A British news anchor and economist turns a gimlet eye on the “post-truth era.”
Lying, writes BBC2 Newsnight main presenter Davis, is a species of bullshit. But so, too, is “trying to deceive without lying” as well as “the myriad forms of padding that are designed to impress, obfuscate or attract attention.” All these are myriad indeed, and ubiquitous; whether fake news or bullshit that has been accepted as truth, they fill our heads every day. Usefully, the author observes that facts are like construction beams: not only does it matter what a fact is made of, but it also must be “capable of bearing the weight that is being loaded upon it.” In a time of bullshit coupled with intense, willful intellectual laziness, all kinds of not-up-to-code constructions are being built on bad faith and bad information. Yet, as Davis holds in this dense but accessible argument, there is sometimes a use in that bad information—e.g., as a means of solidarity-building, “a way of strengthening a sense of membership of the tribe.” Thus, one supposes, Fox News and Breitbart. As the author adds later in the discussion, even knowing that a bit of information or argument is bullshit does not necessarily protect us from swallowing it. Throughout, Davis’ approach is unquestionably British, and it will help if readers have a sense of British politics—some conversational fluency in, say, the issues surrounding Brexit—and geography. The latter is useful in understanding why “more trains to Hammersmith” might be a desirable development even if, as Davis uncovers, it means reducing service to other destinations on the Circle Line. One hopes that the author’s assertion that we have, in fact, reached “peak bullshit” is not wishful thinking; after all, there are entire industries devoted to producing the stuff, and their energies do not seem to be flagging.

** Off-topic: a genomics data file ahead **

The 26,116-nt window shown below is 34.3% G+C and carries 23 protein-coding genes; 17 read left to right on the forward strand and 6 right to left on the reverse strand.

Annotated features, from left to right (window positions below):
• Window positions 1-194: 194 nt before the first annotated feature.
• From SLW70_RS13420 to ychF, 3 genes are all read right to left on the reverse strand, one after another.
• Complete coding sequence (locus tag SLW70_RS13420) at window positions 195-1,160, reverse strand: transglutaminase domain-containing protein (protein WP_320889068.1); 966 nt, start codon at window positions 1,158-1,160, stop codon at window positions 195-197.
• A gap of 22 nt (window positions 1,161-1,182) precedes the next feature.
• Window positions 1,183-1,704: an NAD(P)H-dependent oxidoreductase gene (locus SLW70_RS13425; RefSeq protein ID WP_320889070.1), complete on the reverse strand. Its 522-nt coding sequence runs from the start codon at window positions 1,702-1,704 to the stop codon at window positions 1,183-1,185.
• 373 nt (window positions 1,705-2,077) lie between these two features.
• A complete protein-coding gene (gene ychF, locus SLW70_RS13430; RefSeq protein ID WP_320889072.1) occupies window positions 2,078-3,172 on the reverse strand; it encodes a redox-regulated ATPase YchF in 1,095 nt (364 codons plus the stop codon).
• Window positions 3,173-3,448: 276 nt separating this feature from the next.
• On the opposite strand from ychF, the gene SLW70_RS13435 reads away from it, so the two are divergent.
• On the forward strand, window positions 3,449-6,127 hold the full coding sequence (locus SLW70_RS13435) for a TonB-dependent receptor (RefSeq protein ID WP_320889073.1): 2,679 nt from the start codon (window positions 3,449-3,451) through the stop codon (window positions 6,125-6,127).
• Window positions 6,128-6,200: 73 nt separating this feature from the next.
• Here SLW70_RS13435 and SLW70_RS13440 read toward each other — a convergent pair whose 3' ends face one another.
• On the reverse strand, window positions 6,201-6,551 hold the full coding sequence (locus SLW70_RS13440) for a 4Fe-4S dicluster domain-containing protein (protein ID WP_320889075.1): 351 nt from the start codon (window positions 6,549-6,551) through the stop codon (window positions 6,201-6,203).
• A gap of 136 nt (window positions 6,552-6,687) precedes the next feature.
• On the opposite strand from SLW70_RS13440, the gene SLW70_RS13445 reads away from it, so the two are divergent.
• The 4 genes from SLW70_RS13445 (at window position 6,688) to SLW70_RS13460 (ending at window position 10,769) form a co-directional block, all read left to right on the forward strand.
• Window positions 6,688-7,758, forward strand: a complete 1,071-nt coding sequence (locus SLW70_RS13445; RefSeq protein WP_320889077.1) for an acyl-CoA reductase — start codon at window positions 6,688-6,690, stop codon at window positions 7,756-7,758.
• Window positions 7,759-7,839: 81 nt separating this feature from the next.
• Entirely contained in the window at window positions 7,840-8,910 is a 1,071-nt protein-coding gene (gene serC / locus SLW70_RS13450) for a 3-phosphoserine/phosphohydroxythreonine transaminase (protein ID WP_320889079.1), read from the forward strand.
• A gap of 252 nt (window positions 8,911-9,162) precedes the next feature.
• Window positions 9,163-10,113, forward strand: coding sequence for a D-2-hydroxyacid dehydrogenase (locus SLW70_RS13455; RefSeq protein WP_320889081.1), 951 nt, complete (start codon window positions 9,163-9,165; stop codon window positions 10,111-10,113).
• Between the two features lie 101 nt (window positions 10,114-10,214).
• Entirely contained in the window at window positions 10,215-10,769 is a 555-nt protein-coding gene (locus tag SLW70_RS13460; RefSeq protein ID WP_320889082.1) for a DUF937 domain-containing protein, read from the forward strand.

Useful fodder for the factually inclined and politically disgusted.